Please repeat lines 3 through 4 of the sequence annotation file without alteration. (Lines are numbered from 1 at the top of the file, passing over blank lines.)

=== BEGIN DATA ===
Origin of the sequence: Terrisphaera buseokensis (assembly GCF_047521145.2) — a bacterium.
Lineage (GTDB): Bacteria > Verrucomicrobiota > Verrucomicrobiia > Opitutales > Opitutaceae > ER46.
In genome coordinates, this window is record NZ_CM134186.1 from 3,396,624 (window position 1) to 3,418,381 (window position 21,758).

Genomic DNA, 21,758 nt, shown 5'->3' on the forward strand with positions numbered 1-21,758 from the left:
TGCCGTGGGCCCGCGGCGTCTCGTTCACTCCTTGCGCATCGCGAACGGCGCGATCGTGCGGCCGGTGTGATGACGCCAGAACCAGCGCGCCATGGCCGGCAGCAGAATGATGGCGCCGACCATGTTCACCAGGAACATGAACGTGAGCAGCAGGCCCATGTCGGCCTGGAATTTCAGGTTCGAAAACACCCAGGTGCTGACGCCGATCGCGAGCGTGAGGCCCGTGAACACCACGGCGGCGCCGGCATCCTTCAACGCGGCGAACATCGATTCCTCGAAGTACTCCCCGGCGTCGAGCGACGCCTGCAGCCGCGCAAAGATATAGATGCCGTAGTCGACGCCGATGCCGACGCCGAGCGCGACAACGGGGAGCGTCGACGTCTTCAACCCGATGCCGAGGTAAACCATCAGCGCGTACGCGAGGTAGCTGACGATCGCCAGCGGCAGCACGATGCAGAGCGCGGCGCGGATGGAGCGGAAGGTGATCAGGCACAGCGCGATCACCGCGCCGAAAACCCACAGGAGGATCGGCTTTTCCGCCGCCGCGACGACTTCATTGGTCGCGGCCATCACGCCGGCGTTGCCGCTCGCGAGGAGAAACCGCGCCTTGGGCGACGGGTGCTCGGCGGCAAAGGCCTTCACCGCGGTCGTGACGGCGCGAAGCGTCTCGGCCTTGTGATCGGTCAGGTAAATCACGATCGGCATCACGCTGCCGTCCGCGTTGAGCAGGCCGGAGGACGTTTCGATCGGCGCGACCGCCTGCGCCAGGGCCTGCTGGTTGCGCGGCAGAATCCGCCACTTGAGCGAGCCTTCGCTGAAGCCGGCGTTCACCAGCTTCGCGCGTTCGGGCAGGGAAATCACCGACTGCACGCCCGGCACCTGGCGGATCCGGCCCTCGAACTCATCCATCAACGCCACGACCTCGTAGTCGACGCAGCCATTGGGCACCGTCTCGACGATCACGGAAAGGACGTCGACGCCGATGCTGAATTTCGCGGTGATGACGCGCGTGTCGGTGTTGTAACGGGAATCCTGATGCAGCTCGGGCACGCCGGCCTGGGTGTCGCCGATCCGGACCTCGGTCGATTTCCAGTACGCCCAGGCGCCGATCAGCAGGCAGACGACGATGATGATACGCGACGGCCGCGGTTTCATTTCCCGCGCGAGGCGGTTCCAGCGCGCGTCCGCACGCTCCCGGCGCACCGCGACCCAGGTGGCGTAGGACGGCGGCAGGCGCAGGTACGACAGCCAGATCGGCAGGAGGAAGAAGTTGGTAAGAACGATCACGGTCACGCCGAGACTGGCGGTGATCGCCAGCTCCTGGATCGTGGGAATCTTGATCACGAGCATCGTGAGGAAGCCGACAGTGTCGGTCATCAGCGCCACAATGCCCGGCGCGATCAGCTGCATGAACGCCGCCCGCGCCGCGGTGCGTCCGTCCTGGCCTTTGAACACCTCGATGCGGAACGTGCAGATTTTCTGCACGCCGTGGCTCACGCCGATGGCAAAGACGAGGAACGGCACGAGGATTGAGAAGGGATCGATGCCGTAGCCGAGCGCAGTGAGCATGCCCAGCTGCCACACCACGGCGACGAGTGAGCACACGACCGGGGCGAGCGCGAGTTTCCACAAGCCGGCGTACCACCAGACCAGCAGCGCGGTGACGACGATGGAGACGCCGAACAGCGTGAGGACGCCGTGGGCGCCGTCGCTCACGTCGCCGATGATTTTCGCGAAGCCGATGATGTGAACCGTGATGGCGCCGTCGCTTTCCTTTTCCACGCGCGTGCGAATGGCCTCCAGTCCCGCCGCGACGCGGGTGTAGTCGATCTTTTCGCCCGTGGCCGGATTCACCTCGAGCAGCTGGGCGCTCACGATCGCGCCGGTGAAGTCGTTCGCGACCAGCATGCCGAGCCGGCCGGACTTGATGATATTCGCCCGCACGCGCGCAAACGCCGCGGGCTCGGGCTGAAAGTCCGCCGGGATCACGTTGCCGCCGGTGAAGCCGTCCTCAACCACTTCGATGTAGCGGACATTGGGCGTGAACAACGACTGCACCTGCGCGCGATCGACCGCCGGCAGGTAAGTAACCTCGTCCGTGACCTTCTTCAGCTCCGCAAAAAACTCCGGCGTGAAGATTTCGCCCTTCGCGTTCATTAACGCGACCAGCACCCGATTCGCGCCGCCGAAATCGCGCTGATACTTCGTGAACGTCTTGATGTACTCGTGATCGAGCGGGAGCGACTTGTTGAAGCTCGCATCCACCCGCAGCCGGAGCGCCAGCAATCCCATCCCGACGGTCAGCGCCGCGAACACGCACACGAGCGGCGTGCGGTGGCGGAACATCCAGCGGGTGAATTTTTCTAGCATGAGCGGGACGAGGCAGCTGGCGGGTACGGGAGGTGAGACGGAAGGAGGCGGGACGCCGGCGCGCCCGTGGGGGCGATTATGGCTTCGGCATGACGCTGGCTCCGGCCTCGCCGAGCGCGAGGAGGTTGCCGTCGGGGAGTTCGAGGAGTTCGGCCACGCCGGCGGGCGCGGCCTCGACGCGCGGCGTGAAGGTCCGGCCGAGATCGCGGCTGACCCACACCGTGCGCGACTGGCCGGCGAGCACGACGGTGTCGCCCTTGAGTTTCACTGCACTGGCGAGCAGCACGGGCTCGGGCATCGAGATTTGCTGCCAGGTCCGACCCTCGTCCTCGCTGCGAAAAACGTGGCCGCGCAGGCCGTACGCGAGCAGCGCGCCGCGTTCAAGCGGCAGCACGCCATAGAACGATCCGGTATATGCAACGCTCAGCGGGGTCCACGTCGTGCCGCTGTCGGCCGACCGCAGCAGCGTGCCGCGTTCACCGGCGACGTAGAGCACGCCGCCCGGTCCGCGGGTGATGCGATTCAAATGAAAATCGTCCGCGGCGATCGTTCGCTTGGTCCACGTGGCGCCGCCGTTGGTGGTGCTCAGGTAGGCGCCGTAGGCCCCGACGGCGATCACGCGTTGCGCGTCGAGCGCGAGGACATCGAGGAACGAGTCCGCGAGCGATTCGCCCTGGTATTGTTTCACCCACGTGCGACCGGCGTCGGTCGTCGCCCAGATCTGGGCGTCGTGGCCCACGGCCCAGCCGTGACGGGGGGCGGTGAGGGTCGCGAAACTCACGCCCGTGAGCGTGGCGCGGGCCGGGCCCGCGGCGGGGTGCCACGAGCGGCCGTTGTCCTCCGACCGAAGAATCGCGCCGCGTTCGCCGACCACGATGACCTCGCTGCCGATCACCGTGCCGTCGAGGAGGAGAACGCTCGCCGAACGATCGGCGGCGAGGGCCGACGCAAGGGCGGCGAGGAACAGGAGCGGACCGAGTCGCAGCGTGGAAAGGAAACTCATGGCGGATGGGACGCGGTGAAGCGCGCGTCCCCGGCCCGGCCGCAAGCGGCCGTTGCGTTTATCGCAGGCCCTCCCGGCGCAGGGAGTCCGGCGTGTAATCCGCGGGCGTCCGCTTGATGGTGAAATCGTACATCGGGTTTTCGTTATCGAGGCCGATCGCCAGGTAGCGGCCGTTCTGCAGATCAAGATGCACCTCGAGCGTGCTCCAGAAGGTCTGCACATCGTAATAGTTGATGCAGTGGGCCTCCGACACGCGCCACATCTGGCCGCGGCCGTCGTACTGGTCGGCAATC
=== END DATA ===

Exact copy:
In genome coordinates, this window is record NZ_CM134186.1 from 3,396,624 (window position 1) to 3,418,381 (window position 21,758).

Genomic DNA, 21,758 nt, shown 5'->3' on the forward strand with positions numbered 1-21,758 from the left: